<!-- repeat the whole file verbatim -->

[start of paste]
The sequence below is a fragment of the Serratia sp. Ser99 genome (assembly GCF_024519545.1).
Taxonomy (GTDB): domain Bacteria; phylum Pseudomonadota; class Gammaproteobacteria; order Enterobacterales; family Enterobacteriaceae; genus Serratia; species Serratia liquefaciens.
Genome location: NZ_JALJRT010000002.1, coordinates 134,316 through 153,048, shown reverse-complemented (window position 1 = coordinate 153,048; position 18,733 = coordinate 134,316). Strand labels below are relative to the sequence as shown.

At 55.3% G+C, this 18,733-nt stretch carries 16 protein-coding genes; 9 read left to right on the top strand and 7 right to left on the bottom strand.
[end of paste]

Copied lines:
The sequence below is a fragment of the Serratia sp. Ser99 genome (assembly GCF_024519545.1).
Taxonomy (GTDB): domain Bacteria; phylum Pseudomonadota; class Gammaproteobacteria; order Enterobacterales; family Enterobacteriaceae; genus Serratia; species Serratia liquefaciens.
Genome location: NZ_JALJRT010000002.1, coordinates 134,316 through 153,048, shown reverse-complemented (window position 1 = coordinate 153,048; position 18,733 = coordinate 134,316). Strand labels below are relative to the sequence as shown.

At 55.3% G+C, this 18,733-nt stretch carries 16 protein-coding genes; 9 read left to right on the top strand and 7 right to left on the bottom strand.